Wind turbines Alberta

Will Alberta’s renewable energy sector go the way of Ontario’s?

Renewables are the lowest cost option for electricity in Alberta but, with Jason Kenney facing off against Rachel Notley for the premier’s seat this spring, the burgeoning industry is facing headwinds

“If it requires a subsidy, we won’t do it.”

The leader of Alberta’s United Conservative Party, Jason Kenney, has vowed that no government money will go to support the province’s renewable energy industry if he is elected when voters go to the polls this spring.

“Part of the Alberta advantage must be competitive and affordable power prices. We will not replicate the disaster of Ontario Liberal power policies that the NDP is trying to copy in Alberta,” he told reporters last week.

Kenney’s comments raise two questions: would he keep contracts already signed by Rachel Notley’s NDP government? And does Kenney recognize that renewable energy contracts look much different in Alberta than they did in Ontario?

The difference between Ontario and Alberta

After Ontario Premier Doug Ford was elected last summer, he scrapped 758 long-term contracts with renewable energy companies and set out to eliminate the province’s Green Energy Act.

The province’s feed-in tariff models had generated controversy because they gave renewable electricity producers a guaranteed rate far above the average price for electricity. The public was outraged by rates ranging from 8.5 cents per kilowatt-hour to 80 cents per kilowatt-hour for small solar photovoltaic projects.

But Ontario’s program was drastically different from Alberta’s renewable electricity program.

“The mechanism that was used in Ontario was probably not ideal,” said Andrew Leach, University of Alberta associate professor of environmental and energy economics.

Leach chaired Alberta’s climate leadership panel, which proposed policies to the NDP government when it came to power four years ago. The renewables industry subsequently became a vital part of the plan to phase out coal power by 2030.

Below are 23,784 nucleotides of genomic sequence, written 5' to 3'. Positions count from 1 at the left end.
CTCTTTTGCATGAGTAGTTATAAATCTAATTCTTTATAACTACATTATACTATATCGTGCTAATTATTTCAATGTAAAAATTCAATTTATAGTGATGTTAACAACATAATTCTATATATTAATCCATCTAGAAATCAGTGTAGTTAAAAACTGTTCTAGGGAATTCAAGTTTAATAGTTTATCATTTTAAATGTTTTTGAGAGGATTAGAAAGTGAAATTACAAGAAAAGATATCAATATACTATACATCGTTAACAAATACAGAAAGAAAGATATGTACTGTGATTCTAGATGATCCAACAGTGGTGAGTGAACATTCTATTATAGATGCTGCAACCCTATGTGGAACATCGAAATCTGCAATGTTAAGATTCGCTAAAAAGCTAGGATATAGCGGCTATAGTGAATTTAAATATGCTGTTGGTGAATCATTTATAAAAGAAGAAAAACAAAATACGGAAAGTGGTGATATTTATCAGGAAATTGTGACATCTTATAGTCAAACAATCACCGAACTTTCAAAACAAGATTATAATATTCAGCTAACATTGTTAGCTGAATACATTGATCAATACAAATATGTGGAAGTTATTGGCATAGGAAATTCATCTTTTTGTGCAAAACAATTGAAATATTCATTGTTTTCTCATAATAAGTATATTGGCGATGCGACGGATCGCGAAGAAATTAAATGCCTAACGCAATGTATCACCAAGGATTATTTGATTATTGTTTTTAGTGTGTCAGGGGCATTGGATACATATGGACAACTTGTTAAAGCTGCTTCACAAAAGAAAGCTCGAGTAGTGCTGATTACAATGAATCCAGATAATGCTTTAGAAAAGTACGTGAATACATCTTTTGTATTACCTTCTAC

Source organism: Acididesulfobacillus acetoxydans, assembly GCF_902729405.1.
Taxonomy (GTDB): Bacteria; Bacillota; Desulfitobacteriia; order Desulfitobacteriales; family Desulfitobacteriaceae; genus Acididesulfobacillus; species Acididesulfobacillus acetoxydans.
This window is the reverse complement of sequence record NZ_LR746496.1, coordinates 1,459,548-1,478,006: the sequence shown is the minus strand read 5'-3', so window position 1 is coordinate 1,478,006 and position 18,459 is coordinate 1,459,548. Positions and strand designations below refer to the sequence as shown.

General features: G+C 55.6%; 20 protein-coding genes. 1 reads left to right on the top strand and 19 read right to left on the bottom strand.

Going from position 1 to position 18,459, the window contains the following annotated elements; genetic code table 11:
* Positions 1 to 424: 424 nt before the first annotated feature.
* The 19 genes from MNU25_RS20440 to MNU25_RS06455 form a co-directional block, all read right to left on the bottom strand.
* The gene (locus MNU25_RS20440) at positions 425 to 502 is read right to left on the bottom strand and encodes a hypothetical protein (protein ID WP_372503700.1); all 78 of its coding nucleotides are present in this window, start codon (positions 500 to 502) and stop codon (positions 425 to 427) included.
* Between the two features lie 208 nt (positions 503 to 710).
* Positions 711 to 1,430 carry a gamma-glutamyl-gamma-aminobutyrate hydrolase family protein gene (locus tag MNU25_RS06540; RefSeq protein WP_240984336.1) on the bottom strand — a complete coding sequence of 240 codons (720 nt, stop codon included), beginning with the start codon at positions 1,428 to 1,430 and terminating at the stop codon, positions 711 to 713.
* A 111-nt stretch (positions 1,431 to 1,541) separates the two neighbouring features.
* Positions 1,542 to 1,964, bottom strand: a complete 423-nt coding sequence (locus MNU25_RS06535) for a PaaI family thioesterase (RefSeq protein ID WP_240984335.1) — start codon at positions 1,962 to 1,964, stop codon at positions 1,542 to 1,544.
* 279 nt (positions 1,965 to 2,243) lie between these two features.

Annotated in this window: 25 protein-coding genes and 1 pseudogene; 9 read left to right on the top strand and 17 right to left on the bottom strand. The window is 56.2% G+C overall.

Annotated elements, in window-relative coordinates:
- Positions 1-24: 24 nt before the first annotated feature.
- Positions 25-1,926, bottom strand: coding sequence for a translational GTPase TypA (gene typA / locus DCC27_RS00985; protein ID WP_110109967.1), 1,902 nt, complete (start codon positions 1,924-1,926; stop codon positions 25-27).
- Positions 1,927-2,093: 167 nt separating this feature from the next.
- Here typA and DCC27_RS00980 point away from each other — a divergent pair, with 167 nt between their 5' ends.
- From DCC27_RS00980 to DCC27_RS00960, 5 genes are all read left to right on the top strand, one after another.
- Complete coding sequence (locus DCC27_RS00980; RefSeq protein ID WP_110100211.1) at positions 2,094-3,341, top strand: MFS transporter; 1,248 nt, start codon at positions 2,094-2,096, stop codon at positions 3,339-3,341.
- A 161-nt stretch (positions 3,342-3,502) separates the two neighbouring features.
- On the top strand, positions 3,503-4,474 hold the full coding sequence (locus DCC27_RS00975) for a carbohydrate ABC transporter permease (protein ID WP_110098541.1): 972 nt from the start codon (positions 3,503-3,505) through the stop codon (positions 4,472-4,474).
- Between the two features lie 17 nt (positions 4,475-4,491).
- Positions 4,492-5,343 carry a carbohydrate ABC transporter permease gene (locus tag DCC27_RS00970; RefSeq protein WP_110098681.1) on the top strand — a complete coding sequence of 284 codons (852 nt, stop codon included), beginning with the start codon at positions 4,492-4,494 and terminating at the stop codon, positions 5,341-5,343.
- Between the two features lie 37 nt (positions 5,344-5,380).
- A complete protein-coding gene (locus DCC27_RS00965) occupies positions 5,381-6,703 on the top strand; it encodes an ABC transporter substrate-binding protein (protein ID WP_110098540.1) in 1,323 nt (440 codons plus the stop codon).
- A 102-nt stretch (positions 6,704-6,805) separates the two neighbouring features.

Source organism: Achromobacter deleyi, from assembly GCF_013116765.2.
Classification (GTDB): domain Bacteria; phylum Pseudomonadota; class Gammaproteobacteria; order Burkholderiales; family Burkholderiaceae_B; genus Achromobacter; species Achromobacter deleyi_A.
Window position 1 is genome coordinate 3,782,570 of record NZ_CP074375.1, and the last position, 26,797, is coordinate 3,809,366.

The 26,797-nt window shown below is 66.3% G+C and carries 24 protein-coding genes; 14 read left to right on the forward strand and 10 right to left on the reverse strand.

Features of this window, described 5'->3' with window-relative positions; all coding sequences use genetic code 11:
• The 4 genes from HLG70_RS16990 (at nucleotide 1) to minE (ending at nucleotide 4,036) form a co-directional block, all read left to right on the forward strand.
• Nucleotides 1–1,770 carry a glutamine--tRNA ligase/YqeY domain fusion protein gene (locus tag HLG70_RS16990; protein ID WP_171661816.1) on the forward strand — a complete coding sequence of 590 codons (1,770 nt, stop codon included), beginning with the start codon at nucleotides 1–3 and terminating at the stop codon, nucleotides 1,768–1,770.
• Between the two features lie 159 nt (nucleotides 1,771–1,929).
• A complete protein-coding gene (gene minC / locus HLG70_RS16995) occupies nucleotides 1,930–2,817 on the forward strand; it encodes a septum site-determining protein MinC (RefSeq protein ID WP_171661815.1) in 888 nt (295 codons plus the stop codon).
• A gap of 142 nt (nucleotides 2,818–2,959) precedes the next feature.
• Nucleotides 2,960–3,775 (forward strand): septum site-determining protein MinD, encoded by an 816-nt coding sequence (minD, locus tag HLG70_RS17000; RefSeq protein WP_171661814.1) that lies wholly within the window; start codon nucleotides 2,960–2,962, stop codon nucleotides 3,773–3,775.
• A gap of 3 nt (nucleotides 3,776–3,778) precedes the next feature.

“One of the things that changed in Alberta was going to competitive procurement. So let the market compete for who can do it most cheaply,” Leach told The Narwhal.

In the Alberta model, renewable energy companies go through a competitive bid process. The lowest viable bid price proposed wins the contract.

So far, under this model, Alberta has given the green light to 1.3 gigawatts worth of wind power.

Capital Power, an Edmonton-based company, recently won a contract for the first phase of the Whitla wind project near Medicine Hat, Alta., with a bid of 3.9 cents per kilowatt-hour.

The average pool price of electricity last year in Alberta was 5 cents per kWh. If electricity prices rise, the renewable energy generator rebates the excess to the government. If the pool price is lower than the guaranteed bid amount, the province tops up the company’s return, as per the diagram below.

Indexed Renewable Energy Credit

Image: Alberta Electric System Operator

Recent advancements in technology have seen global renewable energy costs plummet, and Alberta is no exception. Last week, the province’s NDP government announced it was signing a 20-year contract with Ontario-based Canadian Solar Solutions Inc. to bring 100 megwatts of power online in southern Alberta, at a cost of 4.8 cents per kilowatt-hour.